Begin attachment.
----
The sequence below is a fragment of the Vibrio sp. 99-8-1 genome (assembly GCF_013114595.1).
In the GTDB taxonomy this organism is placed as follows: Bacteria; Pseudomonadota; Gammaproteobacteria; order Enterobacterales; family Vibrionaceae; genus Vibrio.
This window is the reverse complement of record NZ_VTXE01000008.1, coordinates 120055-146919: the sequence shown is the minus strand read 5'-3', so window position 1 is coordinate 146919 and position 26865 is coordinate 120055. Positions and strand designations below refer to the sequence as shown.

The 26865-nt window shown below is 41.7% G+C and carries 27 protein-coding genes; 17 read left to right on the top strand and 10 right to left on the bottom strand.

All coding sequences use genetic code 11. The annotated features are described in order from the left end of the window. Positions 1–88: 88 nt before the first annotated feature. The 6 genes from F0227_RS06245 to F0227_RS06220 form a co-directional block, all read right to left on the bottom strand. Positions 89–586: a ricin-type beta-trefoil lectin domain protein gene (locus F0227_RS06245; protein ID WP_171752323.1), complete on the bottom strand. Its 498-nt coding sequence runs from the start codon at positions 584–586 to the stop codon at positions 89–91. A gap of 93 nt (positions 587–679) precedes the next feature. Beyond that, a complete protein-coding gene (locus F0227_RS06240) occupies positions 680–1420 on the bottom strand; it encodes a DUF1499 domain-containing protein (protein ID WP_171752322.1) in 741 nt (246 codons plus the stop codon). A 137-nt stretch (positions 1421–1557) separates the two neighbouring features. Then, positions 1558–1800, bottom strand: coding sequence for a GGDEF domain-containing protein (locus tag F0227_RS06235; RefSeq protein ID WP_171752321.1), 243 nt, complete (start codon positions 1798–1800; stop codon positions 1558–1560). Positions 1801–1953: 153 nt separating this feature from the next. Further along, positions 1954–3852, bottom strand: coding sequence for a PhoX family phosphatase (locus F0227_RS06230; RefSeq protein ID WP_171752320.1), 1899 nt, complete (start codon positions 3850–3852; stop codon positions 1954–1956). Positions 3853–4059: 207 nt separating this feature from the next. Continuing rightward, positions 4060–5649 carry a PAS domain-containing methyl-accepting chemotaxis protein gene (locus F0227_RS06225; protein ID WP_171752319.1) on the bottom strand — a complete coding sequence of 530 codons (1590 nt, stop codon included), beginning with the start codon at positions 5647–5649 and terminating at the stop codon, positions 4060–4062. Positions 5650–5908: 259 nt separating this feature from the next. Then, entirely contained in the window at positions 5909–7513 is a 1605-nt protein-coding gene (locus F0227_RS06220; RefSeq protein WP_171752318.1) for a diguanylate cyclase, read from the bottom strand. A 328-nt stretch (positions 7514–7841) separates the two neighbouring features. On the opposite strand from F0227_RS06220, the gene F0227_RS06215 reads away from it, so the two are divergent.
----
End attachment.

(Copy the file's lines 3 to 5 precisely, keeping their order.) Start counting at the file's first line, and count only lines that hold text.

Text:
This window is the reverse complement of record NZ_VTXE01000008.1, coordinates 120055-146919: the sequence shown is the minus strand read 5'-3', so window position 1 is coordinate 146919 and position 26865 is coordinate 120055. Positions and strand designations below refer to the sequence as shown.

The 26865-nt window shown below is 41.7% G+C and carries 27 protein-coding genes; 17 read left to right on the top strand and 10 right to left on the bottom strand.

All coding sequences use genetic code 11. The annotated features are described in order from the left end of the window. Positions 1–88: 88 nt before the first annotated feature. The 6 genes from F0227_RS06245 to F0227_RS06220 form a co-directional block, all read right to left on the bottom strand. Positions 89–586: a ricin-type beta-trefoil lectin domain protein gene (locus F0227_RS06245; protein ID WP_171752323.1), complete on the bottom strand. Its 498-nt coding sequence runs from the start codon at positions 584–586 to the stop codon at positions 89–91. A gap of 93 nt (positions 587–679) precedes the next feature. Beyond that, a complete protein-coding gene (locus F0227_RS06240) occupies positions 680–1420 on the bottom strand; it encodes a DUF1499 domain-containing protein (protein ID WP_171752322.1) in 741 nt (246 codons plus the stop codon). A 137-nt stretch (positions 1421–1557) separates the two neighbouring features. Then, positions 1558–1800, bottom strand: coding sequence for a GGDEF domain-containing protein (locus tag F0227_RS06235; RefSeq protein ID WP_171752321.1), 243 nt, complete (start codon positions 1798–1800; stop codon positions 1558–1560). Positions 1801–1953: 153 nt separating this feature from the next. Further along, positions 1954–3852, bottom strand: coding sequence for a PhoX family phosphatase (locus F0227_RS06230; RefSeq protein ID WP_171752320.1), 1899 nt, complete (start codon positions 3850–3852; stop codon positions 1954–1956). Positions 3853–4059: 207 nt separating this feature from the next. Continuing rightward, positions 4060–5649 carry a PAS domain-containing methyl-accepting chemotaxis protein gene (locus F0227_RS06225; protein ID WP_171752319.1) on the bottom strand — a complete coding sequence of 530 codons (1590 nt, stop codon included), beginning with the start codon at positions 5647–5649 and terminating at the stop codon, positions 4060–4062. Positions 5650–5908: 259 nt separating this feature from the next. Then, entirely contained in the window at positions 5909–7513 is a 1605-nt protein-coding gene (locus F0227_RS06220; RefSeq protein WP_171752318.1) for a diguanylate cyclase, read from the bottom strand. A 328-nt stretch (positions 7514–7841) separates the two neighbouring features. On the opposite strand from F0227_RS06220, the gene F0227_RS06215 reads away from it, so the two are divergent.